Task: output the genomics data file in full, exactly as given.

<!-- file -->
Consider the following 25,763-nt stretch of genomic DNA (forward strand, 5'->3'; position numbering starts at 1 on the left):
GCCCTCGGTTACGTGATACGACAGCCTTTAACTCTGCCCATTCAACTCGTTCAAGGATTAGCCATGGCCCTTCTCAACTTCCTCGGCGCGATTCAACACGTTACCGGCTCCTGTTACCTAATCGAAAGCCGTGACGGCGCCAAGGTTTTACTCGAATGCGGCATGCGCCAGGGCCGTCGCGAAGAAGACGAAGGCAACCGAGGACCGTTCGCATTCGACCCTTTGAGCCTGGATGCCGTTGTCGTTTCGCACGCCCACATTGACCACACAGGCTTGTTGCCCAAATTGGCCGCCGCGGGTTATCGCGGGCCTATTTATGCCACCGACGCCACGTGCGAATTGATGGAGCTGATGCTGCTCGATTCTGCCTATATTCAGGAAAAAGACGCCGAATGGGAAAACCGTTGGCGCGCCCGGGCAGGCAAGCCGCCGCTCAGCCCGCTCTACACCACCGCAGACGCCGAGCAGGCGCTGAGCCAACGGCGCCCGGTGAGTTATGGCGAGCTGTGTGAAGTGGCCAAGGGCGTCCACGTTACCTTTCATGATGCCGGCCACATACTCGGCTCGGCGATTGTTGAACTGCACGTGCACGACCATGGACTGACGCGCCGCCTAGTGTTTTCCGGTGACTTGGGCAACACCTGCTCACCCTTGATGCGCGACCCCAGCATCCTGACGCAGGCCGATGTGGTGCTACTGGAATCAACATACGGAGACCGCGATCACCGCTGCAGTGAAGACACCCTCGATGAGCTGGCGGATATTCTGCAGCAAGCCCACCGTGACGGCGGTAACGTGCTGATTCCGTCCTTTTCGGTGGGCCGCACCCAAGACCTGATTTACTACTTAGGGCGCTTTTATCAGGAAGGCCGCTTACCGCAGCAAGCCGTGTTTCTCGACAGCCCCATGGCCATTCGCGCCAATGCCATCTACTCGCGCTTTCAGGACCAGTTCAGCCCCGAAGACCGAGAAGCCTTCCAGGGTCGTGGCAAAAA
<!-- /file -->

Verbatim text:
Consider the following 25,763-nt stretch of genomic DNA (forward strand, 5'->3'; position numbering starts at 1 on the left):
GCCCTCGGTTACGTGATACGACAGCCTTTAACTCTGCCCATTCAACTCGTTCAAGGATTAGCCATGGCCCTTCTCAACTTCCTCGGCGCGATTCAACACGTTACCGGCTCCTGTTACCTAATCGAAAGCCGTGACGGCGCCAAGGTTTTACTCGAATGCGGCATGCGCCAGGGCCGTCGCGAAGAAGACGAAGGCAACCGAGGACCGTTCGCATTCGACCCTTTGAGCCTGGATGCCGTTGTCGTTTCGCACGCCCACATTGACCACACAGGCTTGTTGCCCAAATTGGCCGCCGCGGGTTATCGCGGGCCTATTTATGCCACCGACGCCACGTGCGAATTGATGGAGCTGATGCTGCTCGATTCTGCCTATATTCAGGAAAAAGACGCCGAATGGGAAAACCGTTGGCGCGCCCGGGCAGGCAAGCCGCCGCTCAGCCCGCTCTACACCACCGCAGACGCCGAGCAGGCGCTGAGCCAACGGCGCCCGGTGAGTTATGGCGAGCTGTGTGAAGTGGCCAAGGGCGTCCACGTTACCTTTCATGATGCCGGCCACATACTCGGCTCGGCGATTGTTGAACTGCACGTGCACGACCATGGACTGACGCGCCGCCTAGTGTTTTCCGGTGACTTGGGCAACACCTGCTCACCCTTGATGCGCGACCCCAGCATCCTGACGCAGGCCGATGTGGTGCTACTGGAATCAACATACGGAGACCGCGATCACCGCTGCAGTGAAGACACCCTCGATGAGCTGGCGGATATTCTGCAGCAAGCCCACCGTGACGGCGGTAACGTGCTGATTCCGTCCTTTTCGGTGGGCCGCACCCAAGACCTGATTTACTACTTAGGGCGCTTTTATCAGGAAGGCCGCTTACCGCAGCAAGCCGTGTTTCTCGACAGCCCCATGGCCATTCGCGCCAATGCCATCTACTCGCGCTTTCAGGACCAGTTCAGCCCCGAAGACCGAGAAGCCTTCCAGGGTCGTGGCAAAAA